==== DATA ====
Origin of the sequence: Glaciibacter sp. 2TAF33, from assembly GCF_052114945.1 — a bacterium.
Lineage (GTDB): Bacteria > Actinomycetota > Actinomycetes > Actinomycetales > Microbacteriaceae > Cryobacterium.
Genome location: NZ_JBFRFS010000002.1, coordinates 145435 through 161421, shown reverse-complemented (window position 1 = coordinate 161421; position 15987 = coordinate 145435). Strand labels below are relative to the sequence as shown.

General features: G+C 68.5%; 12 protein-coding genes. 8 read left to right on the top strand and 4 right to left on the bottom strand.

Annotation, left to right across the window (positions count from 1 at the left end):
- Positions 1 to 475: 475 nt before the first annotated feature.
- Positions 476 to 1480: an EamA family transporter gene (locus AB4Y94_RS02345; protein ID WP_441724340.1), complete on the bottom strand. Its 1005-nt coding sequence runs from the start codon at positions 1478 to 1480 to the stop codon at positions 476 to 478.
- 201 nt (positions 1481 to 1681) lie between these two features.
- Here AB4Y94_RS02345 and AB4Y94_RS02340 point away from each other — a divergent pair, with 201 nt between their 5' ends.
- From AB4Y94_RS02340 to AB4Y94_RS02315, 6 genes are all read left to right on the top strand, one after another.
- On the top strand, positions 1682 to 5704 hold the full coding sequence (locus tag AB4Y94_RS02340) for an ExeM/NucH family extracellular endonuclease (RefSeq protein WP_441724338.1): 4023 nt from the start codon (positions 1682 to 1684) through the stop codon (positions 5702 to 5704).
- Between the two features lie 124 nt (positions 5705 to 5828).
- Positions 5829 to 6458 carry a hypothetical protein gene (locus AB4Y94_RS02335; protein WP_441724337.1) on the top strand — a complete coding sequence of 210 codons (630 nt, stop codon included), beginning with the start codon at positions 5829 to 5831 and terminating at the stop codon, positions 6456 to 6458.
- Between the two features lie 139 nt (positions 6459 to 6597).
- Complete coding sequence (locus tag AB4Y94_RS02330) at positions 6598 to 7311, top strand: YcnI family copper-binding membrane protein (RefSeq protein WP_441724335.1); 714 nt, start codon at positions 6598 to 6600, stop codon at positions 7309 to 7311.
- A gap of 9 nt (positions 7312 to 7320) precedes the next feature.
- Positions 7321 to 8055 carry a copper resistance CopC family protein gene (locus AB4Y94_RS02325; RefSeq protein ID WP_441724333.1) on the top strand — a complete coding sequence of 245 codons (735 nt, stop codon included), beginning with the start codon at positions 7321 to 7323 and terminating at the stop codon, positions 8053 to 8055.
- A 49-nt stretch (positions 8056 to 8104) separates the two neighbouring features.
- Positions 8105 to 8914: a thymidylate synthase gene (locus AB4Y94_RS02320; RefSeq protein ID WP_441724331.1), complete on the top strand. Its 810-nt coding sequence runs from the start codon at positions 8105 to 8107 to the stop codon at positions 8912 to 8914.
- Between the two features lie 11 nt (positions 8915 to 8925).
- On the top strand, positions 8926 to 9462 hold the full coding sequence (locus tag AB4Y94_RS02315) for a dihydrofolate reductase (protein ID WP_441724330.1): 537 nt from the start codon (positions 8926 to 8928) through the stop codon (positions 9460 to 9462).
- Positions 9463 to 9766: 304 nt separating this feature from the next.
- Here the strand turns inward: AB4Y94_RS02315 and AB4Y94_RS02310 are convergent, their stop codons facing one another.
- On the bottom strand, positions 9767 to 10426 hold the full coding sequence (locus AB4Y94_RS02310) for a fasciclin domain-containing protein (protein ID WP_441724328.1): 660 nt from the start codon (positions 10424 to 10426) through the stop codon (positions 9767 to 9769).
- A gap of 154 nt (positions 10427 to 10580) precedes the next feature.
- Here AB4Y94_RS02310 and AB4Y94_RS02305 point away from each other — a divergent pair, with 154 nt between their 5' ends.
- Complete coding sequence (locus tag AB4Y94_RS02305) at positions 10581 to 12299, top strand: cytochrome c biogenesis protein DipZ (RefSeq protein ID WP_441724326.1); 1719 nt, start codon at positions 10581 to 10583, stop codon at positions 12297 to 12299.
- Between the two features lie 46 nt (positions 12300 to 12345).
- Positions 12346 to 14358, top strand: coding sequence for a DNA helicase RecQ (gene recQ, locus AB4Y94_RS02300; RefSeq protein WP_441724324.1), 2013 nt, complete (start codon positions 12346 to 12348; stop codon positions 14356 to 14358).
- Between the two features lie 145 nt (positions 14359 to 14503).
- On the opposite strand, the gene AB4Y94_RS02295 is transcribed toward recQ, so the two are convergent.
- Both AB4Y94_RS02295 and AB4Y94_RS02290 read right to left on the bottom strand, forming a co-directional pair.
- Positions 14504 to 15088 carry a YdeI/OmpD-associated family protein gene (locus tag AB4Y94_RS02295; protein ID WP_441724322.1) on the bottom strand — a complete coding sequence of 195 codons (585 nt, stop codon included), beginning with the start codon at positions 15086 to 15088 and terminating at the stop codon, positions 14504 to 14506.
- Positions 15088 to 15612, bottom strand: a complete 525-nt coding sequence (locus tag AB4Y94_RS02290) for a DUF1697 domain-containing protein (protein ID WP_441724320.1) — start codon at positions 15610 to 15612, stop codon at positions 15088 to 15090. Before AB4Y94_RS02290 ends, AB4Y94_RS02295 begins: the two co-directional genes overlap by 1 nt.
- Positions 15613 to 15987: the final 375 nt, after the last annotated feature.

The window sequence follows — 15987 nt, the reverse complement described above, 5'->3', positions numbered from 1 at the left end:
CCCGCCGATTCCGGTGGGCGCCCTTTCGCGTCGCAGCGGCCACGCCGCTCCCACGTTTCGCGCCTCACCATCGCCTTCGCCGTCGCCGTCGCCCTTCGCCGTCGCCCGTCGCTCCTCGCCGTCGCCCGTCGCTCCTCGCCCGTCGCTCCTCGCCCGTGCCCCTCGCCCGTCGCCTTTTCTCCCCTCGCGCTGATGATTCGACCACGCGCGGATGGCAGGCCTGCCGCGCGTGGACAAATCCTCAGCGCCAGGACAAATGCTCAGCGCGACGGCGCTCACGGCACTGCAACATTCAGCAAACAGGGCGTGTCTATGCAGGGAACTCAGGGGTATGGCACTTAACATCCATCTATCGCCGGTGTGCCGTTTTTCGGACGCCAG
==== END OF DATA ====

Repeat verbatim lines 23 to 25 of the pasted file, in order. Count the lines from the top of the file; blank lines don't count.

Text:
- Here the strand turns inward: AB4Y94_RS02315 and AB4Y94_RS02310 are convergent, their stop codons facing one another.
- On the bottom strand, positions 9767 to 10426 hold the full coding sequence (locus AB4Y94_RS02310) for a fasciclin domain-containing protein (protein ID WP_441724328.1): 660 nt from the start codon (positions 10424 to 10426) through the stop codon (positions 9767 to 9769).
- A gap of 154 nt (positions 10427 to 10580) precedes the next feature.